Tech Giants' Response to Trump's Immigration Policy Mostly Conservative
But some called the policy “un-American."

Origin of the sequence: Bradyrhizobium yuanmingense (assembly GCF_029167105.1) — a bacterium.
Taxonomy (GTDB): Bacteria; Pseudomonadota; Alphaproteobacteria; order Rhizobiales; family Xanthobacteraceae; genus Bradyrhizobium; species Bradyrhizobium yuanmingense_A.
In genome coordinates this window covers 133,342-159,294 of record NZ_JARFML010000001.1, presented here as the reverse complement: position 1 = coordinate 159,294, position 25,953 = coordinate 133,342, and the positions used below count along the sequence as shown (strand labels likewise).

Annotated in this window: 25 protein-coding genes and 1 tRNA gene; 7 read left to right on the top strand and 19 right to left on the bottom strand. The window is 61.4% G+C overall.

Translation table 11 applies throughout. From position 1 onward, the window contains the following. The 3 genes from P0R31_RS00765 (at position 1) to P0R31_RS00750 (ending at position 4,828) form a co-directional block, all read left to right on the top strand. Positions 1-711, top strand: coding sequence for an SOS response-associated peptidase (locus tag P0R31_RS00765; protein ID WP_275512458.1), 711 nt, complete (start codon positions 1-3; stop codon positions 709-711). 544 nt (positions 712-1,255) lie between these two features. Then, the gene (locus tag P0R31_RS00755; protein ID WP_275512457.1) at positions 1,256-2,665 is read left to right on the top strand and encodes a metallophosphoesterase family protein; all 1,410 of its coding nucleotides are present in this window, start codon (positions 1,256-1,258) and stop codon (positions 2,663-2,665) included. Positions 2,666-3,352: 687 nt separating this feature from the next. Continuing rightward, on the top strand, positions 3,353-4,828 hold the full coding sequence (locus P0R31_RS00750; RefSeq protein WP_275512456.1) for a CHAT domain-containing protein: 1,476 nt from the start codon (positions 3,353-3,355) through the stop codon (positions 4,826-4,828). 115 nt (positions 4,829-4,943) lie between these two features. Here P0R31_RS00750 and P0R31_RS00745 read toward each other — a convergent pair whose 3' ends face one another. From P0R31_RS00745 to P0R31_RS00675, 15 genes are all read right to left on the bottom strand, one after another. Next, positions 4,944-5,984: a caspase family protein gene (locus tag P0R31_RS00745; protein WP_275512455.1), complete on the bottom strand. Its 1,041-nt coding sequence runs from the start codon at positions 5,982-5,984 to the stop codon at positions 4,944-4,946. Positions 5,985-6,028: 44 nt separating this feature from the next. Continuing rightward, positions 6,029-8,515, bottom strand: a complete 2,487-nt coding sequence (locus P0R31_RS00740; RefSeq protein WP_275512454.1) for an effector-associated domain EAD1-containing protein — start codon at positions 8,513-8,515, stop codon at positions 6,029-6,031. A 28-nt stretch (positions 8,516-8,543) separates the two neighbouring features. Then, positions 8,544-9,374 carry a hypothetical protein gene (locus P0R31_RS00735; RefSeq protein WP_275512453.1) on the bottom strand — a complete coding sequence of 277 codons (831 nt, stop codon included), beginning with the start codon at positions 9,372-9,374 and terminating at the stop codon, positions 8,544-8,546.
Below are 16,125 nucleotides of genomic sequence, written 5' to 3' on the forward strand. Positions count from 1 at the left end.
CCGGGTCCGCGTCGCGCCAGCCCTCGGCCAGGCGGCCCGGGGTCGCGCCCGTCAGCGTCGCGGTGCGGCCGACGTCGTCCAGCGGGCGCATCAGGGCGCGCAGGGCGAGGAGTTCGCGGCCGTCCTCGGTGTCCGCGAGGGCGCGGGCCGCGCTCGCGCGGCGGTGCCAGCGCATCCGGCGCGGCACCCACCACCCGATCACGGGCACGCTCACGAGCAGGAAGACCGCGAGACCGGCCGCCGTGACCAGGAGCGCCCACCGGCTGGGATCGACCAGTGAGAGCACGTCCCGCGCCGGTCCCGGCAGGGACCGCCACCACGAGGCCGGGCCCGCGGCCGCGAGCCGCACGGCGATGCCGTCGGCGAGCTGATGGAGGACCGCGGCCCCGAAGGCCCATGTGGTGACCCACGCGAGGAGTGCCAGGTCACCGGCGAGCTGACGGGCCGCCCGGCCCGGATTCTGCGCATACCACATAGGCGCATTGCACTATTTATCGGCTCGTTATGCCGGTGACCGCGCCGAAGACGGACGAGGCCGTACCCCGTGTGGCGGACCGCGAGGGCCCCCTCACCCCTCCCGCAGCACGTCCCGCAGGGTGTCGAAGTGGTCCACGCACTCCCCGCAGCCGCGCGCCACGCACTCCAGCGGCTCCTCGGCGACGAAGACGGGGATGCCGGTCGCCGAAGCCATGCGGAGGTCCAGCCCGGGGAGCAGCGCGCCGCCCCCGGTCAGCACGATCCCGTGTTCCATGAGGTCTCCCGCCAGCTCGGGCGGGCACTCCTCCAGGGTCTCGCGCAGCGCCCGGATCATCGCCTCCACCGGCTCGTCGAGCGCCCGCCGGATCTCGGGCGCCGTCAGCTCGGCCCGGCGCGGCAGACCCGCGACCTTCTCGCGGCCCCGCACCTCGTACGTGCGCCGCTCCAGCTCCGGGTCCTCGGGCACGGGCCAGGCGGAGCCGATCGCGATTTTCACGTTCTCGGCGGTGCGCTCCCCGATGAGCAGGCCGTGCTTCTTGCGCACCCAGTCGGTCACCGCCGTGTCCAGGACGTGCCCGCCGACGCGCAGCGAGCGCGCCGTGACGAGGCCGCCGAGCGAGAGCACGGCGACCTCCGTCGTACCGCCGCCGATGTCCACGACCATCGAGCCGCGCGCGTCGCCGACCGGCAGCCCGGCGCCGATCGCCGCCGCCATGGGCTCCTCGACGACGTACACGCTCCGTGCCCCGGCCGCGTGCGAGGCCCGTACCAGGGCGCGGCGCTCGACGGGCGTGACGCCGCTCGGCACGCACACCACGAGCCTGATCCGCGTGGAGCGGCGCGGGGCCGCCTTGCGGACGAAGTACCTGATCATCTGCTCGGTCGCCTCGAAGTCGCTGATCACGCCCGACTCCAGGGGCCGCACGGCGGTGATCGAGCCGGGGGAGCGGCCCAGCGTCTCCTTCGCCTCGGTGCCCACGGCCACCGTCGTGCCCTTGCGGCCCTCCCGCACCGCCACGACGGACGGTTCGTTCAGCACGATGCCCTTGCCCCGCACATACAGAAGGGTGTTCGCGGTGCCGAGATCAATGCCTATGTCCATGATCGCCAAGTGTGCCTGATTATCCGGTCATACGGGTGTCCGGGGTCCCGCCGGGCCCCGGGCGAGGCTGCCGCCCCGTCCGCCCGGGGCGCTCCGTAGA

[THEME MUSIC] ANDREW NUSCA: Welcome to Fortune Tech Debate, where we debate the issues of the day in two minutes. Today, we're talking about the tech industry's response to Trump's immigration policy. All right. Let's put two minutes on the clock. Take it away, Bob. ROBERT HACKETT: OK. So this weekend, President Trump signed an executive order banning foreign nationals from traveling to the US from seven countries. ANDREW NUSCA: Yeah-- Iraq, Syria, Somalia, et cetera. ROBERT HACKETT: Exactly. Africa, and Middle East. And the business response so far to this policy has been kind of tepid. It's been measured, controlled-- people have said that they don't support it. Maybe they're upset with it, but they haven't really come out very strongly against that. ANDREW NUSCA: I think it has been embarrassingly conservative in terms of the response. Look, these are tech companies. They live and die by visas. They hire engineers from other countries. ROBERT HACKETT: So important for their employment progress. ANDREW NUSCA: And so many of their comments were just so restrained. Microsoft CEO, Satya Nadella said that the company would continue to advocate for immigration, and that he was-- he is an immigrant. And it didn't really use too much strong language. Facebook CEO, Mark Zuckerberg merely said that he was concerned and that his wife is the daughter of immigrants. Great. ROBERT HACKETT: [INAUDIBLE] ANDREW NUSCA: I guess. ROBERT HACKETT: Good. ANDREW NUSCA: I mean, Google-- Sundar Pichai, the CEO of Google, said that it would be a terrible thing for the company's employees. But I'm just surprised that more didn't draw a line in the sand and say, look, this is just something that we do not support as an industry and we won't live with. ROBERT HACKETT: Well, hold on, because there are some people who actually did come out with a more forceful response. If you look at Google co-founder Sergey Brin, he actually showed up to the airport in San Francisco-- ANDREW NUSCA: He did. ROBERT HACKETT: --joining the protest. ANDREW NUSCA: But to be fair, he noted that he was not acting in the company's interest. [INTERPOSING VOICES] ROBERT HACKETT: That's true. He was just acting in a personal capacity. But also if you look at Netflix CEO Reed Hastings, he actually called the policy un-American. I mean, that's a pretty unequivocal statement. You know where he's coming from there. ANDREW NUSCA: And it is. But at the same time this is such a big issue. It's always-- Fortune CEOs-- Fortune 500 CEOs tell us that this is perpetually a big issue for them, that they can't get the right town or they have to retrain talent in the United States. Tech industry relies on these folks. And I'm just surprised that the CEOs didn't come out and take a stronger stand, because it's going to affect their ability to negotiate more too. ROBERT HACKETT: I think they're playing wait and see. They're going to be a little bit restrained. And then they're going to air their opinions to Trump on the Business Council, where they actually advise him behind closed doors. ANDREW NUSCA: It's a mistake, but we're out of time. All right. Come to fortune.com for more Tech Debate. [THEME MUSIC]